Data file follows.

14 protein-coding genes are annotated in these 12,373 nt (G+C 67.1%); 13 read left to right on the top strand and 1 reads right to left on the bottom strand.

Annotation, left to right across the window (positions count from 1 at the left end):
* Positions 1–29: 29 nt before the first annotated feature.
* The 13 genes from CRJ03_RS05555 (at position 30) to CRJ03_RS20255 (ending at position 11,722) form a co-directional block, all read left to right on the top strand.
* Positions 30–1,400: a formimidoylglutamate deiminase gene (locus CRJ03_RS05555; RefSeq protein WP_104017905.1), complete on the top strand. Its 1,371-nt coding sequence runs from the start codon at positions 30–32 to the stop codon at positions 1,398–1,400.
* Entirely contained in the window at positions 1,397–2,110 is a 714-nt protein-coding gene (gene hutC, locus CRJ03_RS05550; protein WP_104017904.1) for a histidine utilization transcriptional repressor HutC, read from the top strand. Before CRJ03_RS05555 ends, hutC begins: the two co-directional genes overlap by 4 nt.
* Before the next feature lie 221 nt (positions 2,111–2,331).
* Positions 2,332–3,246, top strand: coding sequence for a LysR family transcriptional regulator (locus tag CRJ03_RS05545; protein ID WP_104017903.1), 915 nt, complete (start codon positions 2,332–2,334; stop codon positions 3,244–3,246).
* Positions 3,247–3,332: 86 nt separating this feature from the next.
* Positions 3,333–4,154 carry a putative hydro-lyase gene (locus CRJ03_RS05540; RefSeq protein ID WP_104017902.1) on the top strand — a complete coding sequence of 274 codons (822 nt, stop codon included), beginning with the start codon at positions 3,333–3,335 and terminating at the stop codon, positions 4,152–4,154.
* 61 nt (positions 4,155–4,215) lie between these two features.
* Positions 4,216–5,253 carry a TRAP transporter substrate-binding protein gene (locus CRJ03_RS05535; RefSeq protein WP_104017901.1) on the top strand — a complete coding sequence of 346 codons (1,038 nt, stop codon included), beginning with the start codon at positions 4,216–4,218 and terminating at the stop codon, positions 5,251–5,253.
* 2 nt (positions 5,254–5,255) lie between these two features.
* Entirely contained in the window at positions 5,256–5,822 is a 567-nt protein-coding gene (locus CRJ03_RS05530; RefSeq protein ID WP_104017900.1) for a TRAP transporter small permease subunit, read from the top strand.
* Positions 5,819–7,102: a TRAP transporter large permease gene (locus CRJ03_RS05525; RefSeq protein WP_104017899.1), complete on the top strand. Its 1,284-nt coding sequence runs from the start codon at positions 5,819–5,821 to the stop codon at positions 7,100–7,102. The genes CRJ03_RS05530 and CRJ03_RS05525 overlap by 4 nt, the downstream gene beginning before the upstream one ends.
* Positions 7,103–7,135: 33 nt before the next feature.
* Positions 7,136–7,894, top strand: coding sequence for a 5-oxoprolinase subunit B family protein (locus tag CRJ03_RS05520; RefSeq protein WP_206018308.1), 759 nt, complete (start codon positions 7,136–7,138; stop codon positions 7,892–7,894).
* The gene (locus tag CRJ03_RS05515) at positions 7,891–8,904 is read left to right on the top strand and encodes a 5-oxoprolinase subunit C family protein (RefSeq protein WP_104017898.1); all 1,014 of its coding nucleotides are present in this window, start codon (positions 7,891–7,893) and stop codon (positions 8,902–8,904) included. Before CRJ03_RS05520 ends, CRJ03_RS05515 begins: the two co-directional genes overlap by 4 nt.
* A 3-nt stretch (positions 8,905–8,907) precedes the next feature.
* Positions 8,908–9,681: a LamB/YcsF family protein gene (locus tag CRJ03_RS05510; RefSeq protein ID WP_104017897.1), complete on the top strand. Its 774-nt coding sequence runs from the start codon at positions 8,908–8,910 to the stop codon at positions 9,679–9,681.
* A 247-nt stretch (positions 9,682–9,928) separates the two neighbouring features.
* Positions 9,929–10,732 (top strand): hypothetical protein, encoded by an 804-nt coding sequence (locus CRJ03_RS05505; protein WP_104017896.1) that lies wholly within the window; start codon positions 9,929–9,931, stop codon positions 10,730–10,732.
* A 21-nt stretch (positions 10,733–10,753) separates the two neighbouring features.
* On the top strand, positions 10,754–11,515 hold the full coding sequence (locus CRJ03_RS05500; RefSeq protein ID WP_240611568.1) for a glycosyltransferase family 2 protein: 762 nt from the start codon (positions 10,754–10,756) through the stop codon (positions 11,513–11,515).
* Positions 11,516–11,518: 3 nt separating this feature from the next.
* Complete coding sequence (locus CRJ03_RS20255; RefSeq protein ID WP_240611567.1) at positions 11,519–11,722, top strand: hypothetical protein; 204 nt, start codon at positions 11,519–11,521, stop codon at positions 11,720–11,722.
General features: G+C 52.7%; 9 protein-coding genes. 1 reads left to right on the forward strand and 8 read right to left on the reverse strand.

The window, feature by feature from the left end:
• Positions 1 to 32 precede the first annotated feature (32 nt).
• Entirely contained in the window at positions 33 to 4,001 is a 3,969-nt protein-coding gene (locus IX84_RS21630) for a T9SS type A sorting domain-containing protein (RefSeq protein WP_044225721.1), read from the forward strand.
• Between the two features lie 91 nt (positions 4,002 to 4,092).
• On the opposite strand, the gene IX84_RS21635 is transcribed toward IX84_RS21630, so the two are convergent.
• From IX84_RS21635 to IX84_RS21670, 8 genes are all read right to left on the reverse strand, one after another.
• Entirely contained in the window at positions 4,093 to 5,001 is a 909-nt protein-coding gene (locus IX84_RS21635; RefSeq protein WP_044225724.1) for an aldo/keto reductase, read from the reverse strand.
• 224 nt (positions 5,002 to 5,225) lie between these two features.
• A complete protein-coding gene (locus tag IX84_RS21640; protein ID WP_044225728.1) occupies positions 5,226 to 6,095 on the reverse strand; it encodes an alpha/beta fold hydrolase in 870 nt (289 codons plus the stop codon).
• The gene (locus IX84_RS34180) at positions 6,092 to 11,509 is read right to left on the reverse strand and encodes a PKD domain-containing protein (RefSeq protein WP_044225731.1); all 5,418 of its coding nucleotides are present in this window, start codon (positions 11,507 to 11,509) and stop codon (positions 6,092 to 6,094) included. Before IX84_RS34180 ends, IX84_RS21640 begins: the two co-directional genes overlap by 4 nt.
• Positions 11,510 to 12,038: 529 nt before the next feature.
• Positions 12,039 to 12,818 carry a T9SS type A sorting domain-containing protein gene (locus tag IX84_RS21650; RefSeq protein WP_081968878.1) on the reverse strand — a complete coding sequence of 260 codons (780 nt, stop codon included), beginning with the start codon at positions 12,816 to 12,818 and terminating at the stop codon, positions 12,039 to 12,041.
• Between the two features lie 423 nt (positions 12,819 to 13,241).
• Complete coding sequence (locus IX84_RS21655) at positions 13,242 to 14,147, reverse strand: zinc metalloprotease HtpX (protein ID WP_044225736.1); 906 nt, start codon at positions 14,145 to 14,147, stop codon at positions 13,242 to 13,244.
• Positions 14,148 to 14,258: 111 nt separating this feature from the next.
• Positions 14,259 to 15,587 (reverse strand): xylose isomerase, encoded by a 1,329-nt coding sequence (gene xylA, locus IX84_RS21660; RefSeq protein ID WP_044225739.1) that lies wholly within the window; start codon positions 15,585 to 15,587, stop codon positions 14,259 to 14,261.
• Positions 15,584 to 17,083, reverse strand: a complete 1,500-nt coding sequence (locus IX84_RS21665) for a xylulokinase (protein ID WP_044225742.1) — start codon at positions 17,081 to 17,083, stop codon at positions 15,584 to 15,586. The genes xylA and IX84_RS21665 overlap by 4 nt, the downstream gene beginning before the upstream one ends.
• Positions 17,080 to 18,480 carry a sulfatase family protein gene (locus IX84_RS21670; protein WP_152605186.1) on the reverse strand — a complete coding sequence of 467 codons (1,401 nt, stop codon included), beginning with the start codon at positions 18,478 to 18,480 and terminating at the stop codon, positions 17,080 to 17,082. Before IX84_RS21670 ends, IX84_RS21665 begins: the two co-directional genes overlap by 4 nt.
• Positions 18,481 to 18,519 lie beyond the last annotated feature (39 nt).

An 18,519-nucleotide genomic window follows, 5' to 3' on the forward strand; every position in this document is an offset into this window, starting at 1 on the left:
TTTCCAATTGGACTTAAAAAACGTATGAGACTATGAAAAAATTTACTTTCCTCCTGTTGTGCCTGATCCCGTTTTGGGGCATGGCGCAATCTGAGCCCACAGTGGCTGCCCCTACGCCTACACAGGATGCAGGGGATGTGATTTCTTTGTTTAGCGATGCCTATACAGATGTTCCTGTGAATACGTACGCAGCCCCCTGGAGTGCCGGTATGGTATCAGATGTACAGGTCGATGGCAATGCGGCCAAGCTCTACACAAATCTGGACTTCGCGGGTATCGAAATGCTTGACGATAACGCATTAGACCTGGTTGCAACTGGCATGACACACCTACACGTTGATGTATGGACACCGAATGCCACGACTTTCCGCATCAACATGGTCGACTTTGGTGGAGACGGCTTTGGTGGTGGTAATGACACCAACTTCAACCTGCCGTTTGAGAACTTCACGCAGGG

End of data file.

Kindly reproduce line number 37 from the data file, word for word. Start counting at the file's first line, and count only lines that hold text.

• The gene (locus IX84_RS34180) at positions 6,092 to 11,509 is read right to left on the reverse strand and encodes a PKD domain-containing protein (RefSeq protein WP_044225731.1); all 5,418 of its coding nucleotides are present in this window, start codon (positions 11,507 to 11,509) and stop codon (positions 6,092 to 6,094) included. Before IX84_RS34180 ends, IX84_RS21640 begins: the two co-directional genes overlap by 4 nt.